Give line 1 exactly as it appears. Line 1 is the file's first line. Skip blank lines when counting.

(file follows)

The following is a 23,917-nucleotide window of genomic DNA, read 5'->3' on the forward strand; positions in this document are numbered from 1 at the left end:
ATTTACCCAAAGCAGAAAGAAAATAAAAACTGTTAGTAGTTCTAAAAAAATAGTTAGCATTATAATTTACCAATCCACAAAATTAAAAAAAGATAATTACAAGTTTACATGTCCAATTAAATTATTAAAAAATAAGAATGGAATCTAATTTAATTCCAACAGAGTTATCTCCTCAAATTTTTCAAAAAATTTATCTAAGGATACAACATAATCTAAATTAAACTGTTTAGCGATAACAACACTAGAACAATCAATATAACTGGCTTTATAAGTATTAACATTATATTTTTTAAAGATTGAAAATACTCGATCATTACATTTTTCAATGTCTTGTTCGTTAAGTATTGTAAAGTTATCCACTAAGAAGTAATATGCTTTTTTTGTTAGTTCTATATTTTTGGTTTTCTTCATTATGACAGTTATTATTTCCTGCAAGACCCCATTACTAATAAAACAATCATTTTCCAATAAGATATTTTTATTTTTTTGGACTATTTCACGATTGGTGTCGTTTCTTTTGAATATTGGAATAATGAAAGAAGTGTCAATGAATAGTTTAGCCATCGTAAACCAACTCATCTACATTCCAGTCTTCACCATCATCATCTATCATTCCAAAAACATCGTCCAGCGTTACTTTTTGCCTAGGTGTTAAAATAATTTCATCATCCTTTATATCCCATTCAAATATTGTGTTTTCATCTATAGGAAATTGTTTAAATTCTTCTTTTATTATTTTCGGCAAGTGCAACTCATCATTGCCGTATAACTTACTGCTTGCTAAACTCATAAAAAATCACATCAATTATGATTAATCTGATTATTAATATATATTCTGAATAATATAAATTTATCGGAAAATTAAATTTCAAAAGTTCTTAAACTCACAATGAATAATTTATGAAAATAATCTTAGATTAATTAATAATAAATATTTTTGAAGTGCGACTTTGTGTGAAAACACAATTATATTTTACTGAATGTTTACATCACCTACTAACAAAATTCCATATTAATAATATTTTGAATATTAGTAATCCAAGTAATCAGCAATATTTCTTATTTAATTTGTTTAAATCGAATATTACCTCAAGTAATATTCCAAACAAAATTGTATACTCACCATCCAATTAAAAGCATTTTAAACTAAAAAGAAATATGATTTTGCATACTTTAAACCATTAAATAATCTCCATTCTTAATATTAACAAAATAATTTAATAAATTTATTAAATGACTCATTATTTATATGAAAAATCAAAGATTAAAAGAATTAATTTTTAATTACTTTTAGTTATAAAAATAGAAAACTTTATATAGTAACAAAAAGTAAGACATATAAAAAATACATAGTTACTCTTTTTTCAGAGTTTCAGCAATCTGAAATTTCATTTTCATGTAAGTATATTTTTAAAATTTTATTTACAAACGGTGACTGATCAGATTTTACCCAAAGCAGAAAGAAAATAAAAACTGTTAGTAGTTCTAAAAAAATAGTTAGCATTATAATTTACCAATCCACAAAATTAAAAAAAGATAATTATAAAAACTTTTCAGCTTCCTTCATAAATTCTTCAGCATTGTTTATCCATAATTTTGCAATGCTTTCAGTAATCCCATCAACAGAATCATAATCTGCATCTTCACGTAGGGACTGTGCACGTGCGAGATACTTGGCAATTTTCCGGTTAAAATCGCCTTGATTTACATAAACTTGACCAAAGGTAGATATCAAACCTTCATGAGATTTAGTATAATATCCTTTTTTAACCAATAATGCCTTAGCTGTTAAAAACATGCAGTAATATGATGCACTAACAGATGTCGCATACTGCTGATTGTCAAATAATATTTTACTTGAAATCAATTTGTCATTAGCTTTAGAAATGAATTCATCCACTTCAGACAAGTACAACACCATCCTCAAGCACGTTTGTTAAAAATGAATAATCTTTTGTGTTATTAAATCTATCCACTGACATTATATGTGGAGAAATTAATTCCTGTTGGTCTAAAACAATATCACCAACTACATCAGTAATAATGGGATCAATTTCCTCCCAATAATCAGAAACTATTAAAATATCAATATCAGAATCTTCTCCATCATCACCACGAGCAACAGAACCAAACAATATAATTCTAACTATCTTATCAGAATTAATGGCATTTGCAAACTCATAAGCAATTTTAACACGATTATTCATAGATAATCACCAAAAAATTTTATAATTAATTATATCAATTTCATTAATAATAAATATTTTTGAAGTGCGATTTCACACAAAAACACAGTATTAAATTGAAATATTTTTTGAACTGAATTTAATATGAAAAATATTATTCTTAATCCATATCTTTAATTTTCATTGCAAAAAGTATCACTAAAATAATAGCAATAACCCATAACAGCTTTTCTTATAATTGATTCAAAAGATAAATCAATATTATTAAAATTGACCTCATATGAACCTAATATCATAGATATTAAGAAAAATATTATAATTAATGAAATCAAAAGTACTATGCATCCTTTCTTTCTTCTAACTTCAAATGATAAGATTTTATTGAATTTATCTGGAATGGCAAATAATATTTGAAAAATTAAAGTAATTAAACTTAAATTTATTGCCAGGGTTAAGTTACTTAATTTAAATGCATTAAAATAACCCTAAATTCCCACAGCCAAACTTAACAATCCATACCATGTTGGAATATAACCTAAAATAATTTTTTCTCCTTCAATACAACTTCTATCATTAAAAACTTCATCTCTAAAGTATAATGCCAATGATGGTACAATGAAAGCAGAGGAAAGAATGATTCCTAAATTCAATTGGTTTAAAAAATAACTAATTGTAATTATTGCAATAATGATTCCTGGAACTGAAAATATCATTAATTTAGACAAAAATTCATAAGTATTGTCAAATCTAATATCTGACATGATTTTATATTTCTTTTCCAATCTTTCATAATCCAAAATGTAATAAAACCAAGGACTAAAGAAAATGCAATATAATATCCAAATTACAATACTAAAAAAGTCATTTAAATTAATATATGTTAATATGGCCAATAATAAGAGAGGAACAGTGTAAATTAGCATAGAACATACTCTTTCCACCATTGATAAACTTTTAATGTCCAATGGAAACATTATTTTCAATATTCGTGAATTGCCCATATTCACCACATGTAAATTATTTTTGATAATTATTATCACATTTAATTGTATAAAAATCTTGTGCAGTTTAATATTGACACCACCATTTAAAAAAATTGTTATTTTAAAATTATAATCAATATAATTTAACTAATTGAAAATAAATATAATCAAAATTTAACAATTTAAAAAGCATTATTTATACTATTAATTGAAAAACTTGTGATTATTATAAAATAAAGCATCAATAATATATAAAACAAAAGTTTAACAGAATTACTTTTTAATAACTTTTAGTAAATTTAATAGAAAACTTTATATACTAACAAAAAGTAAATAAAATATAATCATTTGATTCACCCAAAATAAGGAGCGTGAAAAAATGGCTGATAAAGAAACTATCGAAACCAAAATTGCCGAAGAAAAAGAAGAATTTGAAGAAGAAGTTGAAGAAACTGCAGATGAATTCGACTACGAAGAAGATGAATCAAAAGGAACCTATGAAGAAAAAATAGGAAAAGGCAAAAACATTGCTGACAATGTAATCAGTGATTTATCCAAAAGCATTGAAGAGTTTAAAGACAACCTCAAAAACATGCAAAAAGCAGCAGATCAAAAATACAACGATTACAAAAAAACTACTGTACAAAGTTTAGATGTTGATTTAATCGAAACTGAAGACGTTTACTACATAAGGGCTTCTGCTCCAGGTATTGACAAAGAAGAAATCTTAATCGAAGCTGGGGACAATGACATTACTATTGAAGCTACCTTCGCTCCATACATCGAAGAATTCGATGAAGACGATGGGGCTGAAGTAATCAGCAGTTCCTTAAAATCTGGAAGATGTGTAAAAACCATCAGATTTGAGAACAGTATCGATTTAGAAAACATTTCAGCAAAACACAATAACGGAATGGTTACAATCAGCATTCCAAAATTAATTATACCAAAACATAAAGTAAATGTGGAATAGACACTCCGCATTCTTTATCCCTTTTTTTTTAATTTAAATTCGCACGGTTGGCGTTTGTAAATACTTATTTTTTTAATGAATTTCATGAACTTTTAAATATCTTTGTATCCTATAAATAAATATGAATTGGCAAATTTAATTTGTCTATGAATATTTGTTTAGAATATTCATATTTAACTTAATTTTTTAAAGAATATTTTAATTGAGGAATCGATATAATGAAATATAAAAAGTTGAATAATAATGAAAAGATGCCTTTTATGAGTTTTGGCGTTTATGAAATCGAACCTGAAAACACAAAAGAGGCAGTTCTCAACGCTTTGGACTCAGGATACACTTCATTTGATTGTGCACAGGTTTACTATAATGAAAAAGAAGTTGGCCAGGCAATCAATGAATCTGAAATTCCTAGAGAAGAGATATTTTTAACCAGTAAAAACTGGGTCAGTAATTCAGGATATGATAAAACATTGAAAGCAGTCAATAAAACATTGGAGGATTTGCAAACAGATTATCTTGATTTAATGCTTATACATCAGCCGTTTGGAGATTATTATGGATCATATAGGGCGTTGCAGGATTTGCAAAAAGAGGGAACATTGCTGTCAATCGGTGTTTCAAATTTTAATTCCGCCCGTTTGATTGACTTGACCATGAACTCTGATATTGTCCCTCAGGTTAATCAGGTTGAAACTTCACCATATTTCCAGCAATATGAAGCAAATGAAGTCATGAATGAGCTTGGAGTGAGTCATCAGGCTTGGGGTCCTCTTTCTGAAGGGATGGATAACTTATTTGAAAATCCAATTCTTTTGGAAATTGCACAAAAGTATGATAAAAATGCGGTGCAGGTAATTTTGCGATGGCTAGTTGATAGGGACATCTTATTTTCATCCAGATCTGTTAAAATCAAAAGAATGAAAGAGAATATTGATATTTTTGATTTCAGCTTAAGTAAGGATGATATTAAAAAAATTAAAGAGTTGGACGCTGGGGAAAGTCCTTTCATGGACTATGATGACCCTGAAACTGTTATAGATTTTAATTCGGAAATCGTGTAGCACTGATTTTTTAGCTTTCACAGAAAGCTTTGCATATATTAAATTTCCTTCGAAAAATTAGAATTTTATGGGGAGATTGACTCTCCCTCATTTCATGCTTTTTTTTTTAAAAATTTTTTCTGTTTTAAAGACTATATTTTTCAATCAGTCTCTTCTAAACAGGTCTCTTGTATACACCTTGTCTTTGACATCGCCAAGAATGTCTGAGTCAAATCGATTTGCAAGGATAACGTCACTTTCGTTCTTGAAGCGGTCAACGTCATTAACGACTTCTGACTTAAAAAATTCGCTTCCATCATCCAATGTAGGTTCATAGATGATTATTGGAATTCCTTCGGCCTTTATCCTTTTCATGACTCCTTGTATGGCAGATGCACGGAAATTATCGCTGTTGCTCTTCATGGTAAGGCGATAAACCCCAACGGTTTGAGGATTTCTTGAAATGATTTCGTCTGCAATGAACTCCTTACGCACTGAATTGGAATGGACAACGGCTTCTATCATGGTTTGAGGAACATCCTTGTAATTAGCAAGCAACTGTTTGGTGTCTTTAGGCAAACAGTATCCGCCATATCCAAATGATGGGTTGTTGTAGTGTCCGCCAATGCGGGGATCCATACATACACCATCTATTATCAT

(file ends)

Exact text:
The following is a 23,917-nucleotide window of genomic DNA, read 5'->3' on the forward strand; positions in this document are numbered from 1 at the left end: